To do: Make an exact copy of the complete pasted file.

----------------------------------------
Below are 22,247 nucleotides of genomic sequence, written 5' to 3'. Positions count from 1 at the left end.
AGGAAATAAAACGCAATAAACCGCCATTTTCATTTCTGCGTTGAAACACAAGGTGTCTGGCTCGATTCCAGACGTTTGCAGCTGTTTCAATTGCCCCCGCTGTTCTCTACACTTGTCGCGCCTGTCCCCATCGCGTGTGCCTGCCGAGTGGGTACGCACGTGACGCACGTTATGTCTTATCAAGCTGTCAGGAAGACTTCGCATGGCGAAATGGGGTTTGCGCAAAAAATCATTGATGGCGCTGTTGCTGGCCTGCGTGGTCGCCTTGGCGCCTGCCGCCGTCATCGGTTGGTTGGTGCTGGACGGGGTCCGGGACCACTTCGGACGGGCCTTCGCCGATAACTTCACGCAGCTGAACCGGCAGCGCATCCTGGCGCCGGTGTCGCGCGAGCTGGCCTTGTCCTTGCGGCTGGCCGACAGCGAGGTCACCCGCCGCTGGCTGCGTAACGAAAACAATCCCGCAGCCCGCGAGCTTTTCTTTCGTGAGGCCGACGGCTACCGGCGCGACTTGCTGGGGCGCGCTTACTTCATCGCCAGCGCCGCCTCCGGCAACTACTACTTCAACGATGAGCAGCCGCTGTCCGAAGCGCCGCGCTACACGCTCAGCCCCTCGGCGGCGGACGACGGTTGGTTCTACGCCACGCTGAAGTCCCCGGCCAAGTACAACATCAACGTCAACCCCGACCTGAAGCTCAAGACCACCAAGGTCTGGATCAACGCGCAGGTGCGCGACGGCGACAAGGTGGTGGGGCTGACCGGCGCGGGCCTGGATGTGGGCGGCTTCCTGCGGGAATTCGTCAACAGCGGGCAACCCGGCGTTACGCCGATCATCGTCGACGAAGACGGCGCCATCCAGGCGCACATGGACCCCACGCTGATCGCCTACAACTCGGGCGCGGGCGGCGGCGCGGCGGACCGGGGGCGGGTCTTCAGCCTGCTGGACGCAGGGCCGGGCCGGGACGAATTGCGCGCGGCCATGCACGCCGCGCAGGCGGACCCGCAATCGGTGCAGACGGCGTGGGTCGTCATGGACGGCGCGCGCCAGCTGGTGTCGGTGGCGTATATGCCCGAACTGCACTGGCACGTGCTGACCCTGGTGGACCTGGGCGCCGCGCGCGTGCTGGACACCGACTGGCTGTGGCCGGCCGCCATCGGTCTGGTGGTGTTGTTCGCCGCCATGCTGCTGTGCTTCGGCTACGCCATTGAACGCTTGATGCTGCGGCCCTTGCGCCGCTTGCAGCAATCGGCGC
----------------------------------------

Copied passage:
Below are 22,247 nucleotides of genomic sequence, written 5' to 3'. Positions count from 1 at the left end.
AGGAAATAAAACGCAATAAACCGCCATTTTCATTTCTGCGTTGAAACACAAGGTGTCTGGCTCGATTCCAGACGTTTGCAGCTGTTTCAATTGCCCCCGCTGTTCTCTACACTTGTCGCGCCTGTCCCCATCGCGTGTGCCTGCCGAGTGGGTACGCACGTGACGCACGTTATGTCTTATCAAGCTGTCAGGAAGACTTCGCATGGCGAAATGGGGTTTGCGCAAAAAATCATTGATGGCGCTGTTGCTGGCCTGCGTGGTCGCCTTGGCGCCTGCCGCCGTCATCGGTTGGTTGGTGCTGGACGGGGTCCGGGACCACTTCGGACGGGCCTTCGCCGATAACTTCACGCAGCTGAACCGGCAGCGCATCCTGGCGCCGGTGTCGCGCGAGCTGGCCTTGTCCTTGCGGCTGGCCGACAGCGAGGTCACCCGCCGCTGGCTGCGTAACGAAAACAATCCCGCAGCCCGCGAGCTTTTCTTTCGTGAGGCCGACGGCTACCGGCGCGACTTGCTGGGGCGCGCTTACTTCATCGCCAGCGCCGCCTCCGGCAACTACTACTTCAACGATGAGCAGCCGCTGTCCGAAGCGCCGCGCTACACGCTCAGCCCCTCGGCGGCGGACGACGGTTGGTTCTACGCCACGCTGAAGTCCCCGGCCAAGTACAACATCAACGTCAACCCCGACCTGAAGCTCAAGACCACCAAGGTCTGGATCAACGCGCAGGTGCGCGACGGCGACAAGGTGGTGGGGCTGACCGGCGCGGGCCTGGATGTGGGCGGCTTCCTGCGGGAATTCGTCAACAGCGGGCAACCCGGCGTTACGCCGATCATCGTCGACGAAGACGGCGCCATCCAGGCGCACATGGACCCCACGCTGATCGCCTACAACTCGGGCGCGGGCGGCGGCGCGGCGGACCGGGGGCGGGTCTTCAGCCTGCTGGACGCAGGGCCGGGCCGGGACGAATTGCGCGCGGCCATGCACGCCGCGCAGGCGGACCCGCAATCGGTGCAGACGGCGTGGGTCGTCATGGACGGCGCGCGCCAGCTGGTGTCGGTGGCGTATATGCCCGAACTGCACTGGCACGTGCTGACCCTGGTGGACCTGGGCGCCGCGCGCGTGCTGGACACCGACTGGCTGTGGCCGGCCGCCATCGGTCTGGTGGTGTTGTTCGCCGCCATGCTGCTGTGCTTCGGCTACGCCATTGAACGCTTGATGCTGCGGCCCTTGCGCCGCTTGCAGCAATCGGCGC